'AN ALLEY FIGHT' Swan, Armstrong, Daniel, and McGuirk. [Photo by Mark Turek]
It's inarguable that to some extent racism in America is a disease that the civil rights era did not completely inoculate this country against. The argument is about exactly what that extent has been, and David Mamet's provocative play Race explores that matter with fulminating energy and some insight. Being unleashed by the Ocean State Theatre Company (through April 14), the production is a qualified success that keeps us riveted from start to finish.
Two lawyers are presented with a case that would be dangerous to lose: a wealthy white man has been accused by a black woman of rape.
The accused, Charles Strickland (Sean McGuirk), has come to them because one lawyer is white, Jack Lawson (Christopher Swan), and the other is black, Henry Brown (Damron Russel Armstrong). As a bonus for jury sympathy, their Ivy League law clerk Susan (Nakeisha Daniel) also is black.
The office we are in, location unspecified, has enough class to help clients feel they are in competent hands (thanks to scenic designer Kimberly V. Powers). Good art on the walls, bottles of Fuji water on hand to rehydrate anybody sweating in nervous guilt.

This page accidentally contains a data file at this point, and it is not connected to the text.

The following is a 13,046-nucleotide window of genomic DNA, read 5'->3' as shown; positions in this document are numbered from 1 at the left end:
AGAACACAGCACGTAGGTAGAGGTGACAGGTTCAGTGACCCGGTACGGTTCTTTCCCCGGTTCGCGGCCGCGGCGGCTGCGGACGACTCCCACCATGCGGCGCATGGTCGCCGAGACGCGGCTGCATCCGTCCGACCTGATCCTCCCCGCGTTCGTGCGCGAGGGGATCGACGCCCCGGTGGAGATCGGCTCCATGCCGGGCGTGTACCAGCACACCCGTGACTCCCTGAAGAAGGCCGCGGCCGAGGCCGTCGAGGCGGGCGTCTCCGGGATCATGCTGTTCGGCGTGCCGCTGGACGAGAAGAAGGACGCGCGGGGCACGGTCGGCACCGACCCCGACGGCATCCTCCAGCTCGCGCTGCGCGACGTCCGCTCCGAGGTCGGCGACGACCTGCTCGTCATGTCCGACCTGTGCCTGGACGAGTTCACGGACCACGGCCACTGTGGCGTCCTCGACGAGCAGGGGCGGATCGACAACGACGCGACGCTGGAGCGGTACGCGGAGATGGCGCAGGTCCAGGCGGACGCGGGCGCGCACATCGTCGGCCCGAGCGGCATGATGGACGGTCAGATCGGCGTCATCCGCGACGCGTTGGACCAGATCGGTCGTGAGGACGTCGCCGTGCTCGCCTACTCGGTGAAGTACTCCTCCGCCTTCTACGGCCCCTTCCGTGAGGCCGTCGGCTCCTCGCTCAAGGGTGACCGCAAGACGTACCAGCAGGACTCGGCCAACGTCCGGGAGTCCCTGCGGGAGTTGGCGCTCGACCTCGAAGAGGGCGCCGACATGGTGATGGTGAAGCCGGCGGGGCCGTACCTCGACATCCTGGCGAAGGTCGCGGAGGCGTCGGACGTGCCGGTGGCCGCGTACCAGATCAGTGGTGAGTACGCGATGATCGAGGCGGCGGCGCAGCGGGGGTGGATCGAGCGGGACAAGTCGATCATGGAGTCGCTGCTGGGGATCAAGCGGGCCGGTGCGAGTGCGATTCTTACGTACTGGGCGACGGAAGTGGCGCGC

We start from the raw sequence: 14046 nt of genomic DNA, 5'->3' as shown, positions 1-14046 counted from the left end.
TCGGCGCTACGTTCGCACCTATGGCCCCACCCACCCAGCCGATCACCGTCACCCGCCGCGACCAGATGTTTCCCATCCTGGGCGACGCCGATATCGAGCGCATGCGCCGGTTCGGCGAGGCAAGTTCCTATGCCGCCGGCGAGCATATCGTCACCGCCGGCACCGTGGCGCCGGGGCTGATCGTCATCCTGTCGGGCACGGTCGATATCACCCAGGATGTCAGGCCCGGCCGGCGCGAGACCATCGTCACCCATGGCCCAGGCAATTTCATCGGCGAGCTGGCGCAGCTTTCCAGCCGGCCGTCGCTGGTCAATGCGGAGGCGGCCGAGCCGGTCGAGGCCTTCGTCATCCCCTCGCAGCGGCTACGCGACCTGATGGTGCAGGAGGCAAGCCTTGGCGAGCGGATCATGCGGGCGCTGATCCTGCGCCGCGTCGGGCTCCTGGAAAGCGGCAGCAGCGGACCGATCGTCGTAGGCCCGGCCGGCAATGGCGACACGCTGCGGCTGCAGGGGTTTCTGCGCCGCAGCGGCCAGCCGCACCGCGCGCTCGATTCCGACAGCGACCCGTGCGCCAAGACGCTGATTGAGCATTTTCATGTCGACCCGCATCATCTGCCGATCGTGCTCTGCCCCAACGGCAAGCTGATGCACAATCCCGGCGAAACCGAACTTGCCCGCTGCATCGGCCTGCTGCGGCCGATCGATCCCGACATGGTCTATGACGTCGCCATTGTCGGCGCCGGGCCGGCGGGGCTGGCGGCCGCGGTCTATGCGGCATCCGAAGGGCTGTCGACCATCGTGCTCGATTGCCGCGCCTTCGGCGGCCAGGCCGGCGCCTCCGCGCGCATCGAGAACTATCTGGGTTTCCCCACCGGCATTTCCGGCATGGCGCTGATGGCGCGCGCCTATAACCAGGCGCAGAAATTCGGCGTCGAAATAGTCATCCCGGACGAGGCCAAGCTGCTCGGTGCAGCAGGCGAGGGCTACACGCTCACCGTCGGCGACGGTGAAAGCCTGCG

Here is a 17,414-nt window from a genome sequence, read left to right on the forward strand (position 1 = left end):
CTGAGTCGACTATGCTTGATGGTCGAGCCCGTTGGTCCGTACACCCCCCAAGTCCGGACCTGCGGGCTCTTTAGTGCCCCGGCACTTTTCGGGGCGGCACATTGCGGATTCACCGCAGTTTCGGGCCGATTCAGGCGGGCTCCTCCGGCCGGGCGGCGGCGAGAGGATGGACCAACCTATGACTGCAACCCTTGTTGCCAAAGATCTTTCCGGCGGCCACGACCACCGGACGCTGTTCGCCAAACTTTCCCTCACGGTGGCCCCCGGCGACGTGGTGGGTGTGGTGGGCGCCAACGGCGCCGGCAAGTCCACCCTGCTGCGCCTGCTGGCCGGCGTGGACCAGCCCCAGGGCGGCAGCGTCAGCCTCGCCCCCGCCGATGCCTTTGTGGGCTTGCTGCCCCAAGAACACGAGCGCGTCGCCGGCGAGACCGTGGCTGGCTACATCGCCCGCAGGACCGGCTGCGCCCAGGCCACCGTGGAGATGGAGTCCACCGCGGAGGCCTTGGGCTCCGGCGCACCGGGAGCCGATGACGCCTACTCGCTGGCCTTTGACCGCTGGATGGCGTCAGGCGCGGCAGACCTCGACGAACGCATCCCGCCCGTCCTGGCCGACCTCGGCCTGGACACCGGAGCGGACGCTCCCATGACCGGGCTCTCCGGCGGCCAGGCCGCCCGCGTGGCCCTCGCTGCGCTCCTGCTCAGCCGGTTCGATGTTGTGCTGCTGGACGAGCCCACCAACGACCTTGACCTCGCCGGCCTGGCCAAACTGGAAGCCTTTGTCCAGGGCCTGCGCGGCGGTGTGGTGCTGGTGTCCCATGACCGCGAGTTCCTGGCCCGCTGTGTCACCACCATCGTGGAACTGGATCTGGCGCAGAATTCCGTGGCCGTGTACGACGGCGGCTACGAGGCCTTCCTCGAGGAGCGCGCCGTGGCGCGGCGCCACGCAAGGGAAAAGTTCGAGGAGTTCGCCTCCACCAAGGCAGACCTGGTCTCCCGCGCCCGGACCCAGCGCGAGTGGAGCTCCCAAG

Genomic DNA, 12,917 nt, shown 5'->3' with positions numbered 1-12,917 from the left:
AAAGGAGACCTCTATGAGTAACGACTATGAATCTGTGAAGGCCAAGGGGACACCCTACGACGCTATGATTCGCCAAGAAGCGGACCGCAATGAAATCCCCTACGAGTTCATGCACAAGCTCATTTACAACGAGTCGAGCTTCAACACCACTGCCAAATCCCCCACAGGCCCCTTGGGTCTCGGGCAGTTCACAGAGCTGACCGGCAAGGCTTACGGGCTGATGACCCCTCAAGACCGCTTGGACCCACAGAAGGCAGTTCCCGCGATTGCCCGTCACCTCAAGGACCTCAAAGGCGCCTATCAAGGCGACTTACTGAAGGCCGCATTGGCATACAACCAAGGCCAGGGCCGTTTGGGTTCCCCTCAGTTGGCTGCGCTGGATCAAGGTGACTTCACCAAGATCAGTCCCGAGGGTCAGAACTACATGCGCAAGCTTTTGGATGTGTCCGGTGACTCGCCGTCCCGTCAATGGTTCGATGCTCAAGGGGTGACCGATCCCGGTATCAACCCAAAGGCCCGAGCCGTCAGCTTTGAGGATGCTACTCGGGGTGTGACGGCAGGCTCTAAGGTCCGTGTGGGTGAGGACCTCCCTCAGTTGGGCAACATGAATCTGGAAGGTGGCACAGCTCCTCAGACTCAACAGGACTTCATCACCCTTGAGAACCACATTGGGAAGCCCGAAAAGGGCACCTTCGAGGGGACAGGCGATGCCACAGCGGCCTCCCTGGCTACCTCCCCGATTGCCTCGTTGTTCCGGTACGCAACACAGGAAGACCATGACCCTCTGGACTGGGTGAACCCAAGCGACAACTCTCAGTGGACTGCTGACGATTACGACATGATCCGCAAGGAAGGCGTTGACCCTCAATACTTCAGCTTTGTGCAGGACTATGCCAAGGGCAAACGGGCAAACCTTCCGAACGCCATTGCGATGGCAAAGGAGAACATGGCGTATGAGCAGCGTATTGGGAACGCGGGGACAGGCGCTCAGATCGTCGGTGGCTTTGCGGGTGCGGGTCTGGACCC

The lawyers don't want to take the case, since in a manner of speaking they can't win even if they do win. Get Strickland off and the public perception will be that once again some wealthy white guy trampled the rights of some poor black person. Allow him to be convicted and, well, that just isn't allowed for a law firm in such a prominent case. Reluctantly, because of an error by their clerk, they have to represent him.
Strickland very much wants them to believe he's not guilty. When he declares that he is innocent, Lawson breaks the bad news to him: "Nobody fucking cares."
He tells Strickland that all that matters is his vindication. Lawson goes on about not just the elusiveness of truth but the unlikeliness of ever determining it. "There are no facts of the case," he says. "There are two fictions. Which the opposing teams each seek to impress upon the jury." The law, in his professional opinion, is "an alley fight."
He's practical as well as cynical, saying, "Belief, sir, hamstrings the advocate, who is then anchored to the facts."
Lawson's black partner, Henry Brown, gets to open the play with a litany of stereotypical racial/racist truisms, to Strickland: "You want to tell me about black folks? I'll help you: O.J. was guilty. Rodney King was in the wrong place, but the police have the right to use force. Malcolm X was noble when he renounced violence. Prior to that he was misguided. Dr. King was, of course, a saint."
That's worth quoting at length because it echoes Mamet's reductionistic attitude toward race and racism presented here. If you tell me I'm confusing his attitude with that of his characters, I'll point out that the conventional wisdom that racial harmony is possible through mutual tolerance and understanding gets no expression here except to dismiss it as naïve.